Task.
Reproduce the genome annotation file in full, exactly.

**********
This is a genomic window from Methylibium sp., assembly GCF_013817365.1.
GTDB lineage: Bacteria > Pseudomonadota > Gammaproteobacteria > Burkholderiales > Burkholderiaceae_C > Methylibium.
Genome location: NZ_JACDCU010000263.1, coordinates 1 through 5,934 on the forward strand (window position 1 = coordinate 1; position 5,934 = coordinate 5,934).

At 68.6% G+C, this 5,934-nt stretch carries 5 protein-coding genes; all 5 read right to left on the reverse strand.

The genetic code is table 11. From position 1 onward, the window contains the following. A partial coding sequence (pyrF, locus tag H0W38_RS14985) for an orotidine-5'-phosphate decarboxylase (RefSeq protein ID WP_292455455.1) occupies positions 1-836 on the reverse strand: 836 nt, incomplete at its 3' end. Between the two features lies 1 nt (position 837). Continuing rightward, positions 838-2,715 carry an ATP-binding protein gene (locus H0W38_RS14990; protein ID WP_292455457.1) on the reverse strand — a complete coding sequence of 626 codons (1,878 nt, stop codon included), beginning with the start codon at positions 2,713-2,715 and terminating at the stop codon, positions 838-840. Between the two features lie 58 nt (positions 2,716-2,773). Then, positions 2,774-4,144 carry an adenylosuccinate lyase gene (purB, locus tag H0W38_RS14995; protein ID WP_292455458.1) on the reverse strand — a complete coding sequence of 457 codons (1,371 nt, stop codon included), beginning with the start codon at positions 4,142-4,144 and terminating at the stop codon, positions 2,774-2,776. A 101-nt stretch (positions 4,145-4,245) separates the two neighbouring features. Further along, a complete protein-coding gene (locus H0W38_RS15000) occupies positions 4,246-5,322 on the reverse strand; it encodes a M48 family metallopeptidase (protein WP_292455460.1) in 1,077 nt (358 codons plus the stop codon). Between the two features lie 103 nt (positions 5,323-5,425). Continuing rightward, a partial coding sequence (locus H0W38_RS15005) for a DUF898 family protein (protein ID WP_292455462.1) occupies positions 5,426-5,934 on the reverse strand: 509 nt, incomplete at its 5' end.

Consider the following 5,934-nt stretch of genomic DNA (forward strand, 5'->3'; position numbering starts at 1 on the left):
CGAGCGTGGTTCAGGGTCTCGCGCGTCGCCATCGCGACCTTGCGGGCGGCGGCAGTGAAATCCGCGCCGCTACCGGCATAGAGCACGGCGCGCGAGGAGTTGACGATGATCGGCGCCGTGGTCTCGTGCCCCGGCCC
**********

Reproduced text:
This is a genomic window from Methylibium sp., assembly GCF_013817365.1.
GTDB lineage: Bacteria > Pseudomonadota > Gammaproteobacteria > Burkholderiales > Burkholderiaceae_C > Methylibium.
Genome location: NZ_JACDCU010000263.1, coordinates 1 through 5,934 on the forward strand (window position 1 = coordinate 1; position 5,934 = coordinate 5,934).

At 68.6% G+C, this 5,934-nt stretch carries 5 protein-coding genes; all 5 read right to left on the reverse strand.

The genetic code is table 11. From position 1 onward, the window contains the following. A partial coding sequence (pyrF, locus tag H0W38_RS14985) for an orotidine-5'-phosphate decarboxylase (RefSeq protein ID WP_292455455.1) occupies positions 1-836 on the reverse strand: 836 nt, incomplete at its 3' end. Between the two features lies 1 nt (position 837). Continuing rightward, positions 838-2,715 carry an ATP-binding protein gene (locus H0W38_RS14990; protein ID WP_292455457.1) on the reverse strand — a complete coding sequence of 626 codons (1,878 nt, stop codon included), beginning with the start codon at positions 2,713-2,715 and terminating at the stop codon, positions 838-840. Between the two features lie 58 nt (positions 2,716-2,773). Then, positions 2,774-4,144 carry an adenylosuccinate lyase gene (purB, locus tag H0W38_RS14995; protein ID WP_292455458.1) on the reverse strand — a complete coding sequence of 457 codons (1,371 nt, stop codon included), beginning with the start codon at positions 4,142-4,144 and terminating at the stop codon, positions 2,774-2,776. A 101-nt stretch (positions 4,145-4,245) separates the two neighbouring features. Further along, a complete protein-coding gene (locus H0W38_RS15000) occupies positions 4,246-5,322 on the reverse strand; it encodes a M48 family metallopeptidase (protein WP_292455460.1) in 1,077 nt (358 codons plus the stop codon). Between the two features lie 103 nt (positions 5,323-5,425). Continuing rightward, a partial coding sequence (locus H0W38_RS15005) for a DUF898 family protein (protein ID WP_292455462.1) occupies positions 5,426-5,934 on the reverse strand: 509 nt, incomplete at its 5' end.

Consider the following 5,934-nt stretch of genomic DNA (forward strand, 5'->3'; position numbering starts at 1 on the left):
CGAGCGTGGTTCAGGGTCTCGCGCGTCGCCATCGCGACCTTGCGGGCGGCGGCAGTGAAATCCGCGCCGCTACCGGCATAGAGCACGGCGCGCGAGGAGTTGACGATGATCGGCGCCGTGGTCTCGTGCCCCGGCCC